On Sep 21, 2010, at 11:15 AM, Erik L. Arneson wrote:

> On Tue, 21 Sep 2010, Floyd Resler wrote:
>> I got it all figured out.  The part I was missing was combining the
>> certificate with the key and giving it to the end-user to install on
>> their system.  I was able to use the Web server's certificate for the
>> encryption.  The interesting thing is that the client wants ALL
>> passwords sent via encrypted email.  Of course, they need the P12 file
>> installed in order to view the email and that requires a password to
>> install it.
> Wait, you didn't send the webserver's certificate to the user, did you?
> That's a bad idea.  The email recipient should have her own certificate,
> which has both a private and a public part.
> The webserver's certificate (presumably the one you have signed by the
> CA), especially the private key, needs to be kept *private*, and not
> sent all over the place.  Using the same private/public key pair on both
> endpoints defeats the purpose of PKI.  You would be better off using
> plain old symmetric encryption.
>> So, obviously, I can't send that password encrypted.  So, my solution
>> is to provide a Web page that the user gets to by an emailed link that
>> has a unique identifier and the user must enter a piece of personal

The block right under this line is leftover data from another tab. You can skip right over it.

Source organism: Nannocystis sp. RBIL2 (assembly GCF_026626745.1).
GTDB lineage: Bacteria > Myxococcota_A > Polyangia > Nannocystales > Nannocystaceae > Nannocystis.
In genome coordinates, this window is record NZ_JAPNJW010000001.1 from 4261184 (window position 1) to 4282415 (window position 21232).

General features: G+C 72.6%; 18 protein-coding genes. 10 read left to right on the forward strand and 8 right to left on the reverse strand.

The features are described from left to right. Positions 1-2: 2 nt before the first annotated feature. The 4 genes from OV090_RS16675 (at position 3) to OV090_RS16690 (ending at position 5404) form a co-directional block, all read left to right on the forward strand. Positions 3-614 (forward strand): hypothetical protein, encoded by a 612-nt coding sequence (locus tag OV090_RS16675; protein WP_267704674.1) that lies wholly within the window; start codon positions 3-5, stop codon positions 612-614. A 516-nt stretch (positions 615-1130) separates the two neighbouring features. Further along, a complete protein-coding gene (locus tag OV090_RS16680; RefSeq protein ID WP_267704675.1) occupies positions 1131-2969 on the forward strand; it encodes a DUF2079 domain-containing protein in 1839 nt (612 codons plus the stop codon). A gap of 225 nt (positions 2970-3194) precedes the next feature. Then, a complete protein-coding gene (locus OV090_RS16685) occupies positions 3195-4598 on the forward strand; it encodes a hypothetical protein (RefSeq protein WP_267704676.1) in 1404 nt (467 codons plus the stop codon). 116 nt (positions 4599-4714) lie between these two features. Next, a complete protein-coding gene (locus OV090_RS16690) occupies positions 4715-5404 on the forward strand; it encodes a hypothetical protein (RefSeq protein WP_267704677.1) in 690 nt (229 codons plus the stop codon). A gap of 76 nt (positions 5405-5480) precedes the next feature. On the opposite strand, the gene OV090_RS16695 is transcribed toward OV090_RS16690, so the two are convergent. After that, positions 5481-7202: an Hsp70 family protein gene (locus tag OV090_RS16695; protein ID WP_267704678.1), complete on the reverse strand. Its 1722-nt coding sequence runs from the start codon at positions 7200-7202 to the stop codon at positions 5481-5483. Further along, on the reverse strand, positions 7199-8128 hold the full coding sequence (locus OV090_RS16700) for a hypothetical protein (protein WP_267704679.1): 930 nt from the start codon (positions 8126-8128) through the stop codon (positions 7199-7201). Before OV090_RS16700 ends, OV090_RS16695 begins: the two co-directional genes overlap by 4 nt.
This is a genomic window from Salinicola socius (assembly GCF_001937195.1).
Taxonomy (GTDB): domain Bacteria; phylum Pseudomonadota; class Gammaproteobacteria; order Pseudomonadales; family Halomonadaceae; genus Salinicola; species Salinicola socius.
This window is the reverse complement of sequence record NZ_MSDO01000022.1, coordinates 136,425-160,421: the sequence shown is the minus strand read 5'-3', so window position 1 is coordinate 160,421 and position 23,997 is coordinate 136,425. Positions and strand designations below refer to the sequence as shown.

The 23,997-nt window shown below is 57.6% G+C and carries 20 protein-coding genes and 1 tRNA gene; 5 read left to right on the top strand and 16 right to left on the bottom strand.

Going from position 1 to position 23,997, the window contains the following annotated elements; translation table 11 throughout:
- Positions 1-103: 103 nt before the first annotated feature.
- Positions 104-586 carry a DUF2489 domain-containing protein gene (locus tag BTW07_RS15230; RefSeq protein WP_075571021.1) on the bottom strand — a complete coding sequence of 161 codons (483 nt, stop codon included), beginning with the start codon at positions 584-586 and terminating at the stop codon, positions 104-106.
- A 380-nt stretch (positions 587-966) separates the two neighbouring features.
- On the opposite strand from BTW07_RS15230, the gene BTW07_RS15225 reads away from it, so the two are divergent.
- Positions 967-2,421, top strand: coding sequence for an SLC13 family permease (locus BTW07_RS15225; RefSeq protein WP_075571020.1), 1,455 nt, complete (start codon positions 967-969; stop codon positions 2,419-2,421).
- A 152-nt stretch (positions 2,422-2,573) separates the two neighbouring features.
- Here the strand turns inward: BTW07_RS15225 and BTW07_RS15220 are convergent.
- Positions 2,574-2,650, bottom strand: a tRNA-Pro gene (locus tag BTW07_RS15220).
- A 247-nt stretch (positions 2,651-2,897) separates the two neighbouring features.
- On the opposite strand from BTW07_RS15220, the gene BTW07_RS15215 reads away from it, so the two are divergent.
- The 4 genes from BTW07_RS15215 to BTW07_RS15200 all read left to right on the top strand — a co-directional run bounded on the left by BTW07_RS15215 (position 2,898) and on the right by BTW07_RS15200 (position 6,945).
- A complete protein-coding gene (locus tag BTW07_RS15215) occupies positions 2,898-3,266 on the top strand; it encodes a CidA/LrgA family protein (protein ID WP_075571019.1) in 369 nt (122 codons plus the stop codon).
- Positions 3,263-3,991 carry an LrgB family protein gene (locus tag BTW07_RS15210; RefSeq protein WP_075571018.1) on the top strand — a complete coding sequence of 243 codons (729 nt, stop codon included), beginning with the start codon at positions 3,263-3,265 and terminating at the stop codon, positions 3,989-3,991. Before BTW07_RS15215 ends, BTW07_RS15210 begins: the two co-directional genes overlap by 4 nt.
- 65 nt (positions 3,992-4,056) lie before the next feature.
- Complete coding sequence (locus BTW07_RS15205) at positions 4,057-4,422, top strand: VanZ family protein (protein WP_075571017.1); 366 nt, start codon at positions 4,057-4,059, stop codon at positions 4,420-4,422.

>> information for verification (in this case, ZIP code).  Once verified,
>> they are shown the password on the page.  That's the only way I can
>> think of to do it.  Is that a good solution or does someone have a
>> better way?
> I'm sure there are some good products out there to handle this.
> Personally, for email encryption I always prefer the OpenPGP family of
> tools (including GnuPG and commercial PGP).  End-users can install PGP
> on their systems, generate public keys, and then send them to the
> webserver.  No passwords need to be handed out---they will come up with
> their own passphrases when they generate their public/private key pairs.
> -- 
> Erik Arneson <dyb...@lnouv.com>
>  GPG Key ID : 1024D/62DA1D25   BitCoin : 1LqvuGUqJ4ZUSoE7YE9ngETjwp4yZ2uSdP
>      Office : +1.541.291.9776    Skype : callto://pymander
>            http://www.leisurenouveau.com/

I used OpenSSL to generate the P12 file (I haven't actually sent this to anyone 
since I'm still testing).  So, I assumed that it was okay for distribution.  
Perhaps not.  At any rate, I like the idea of the OpenPGP better.  I'll see how 
to do that.


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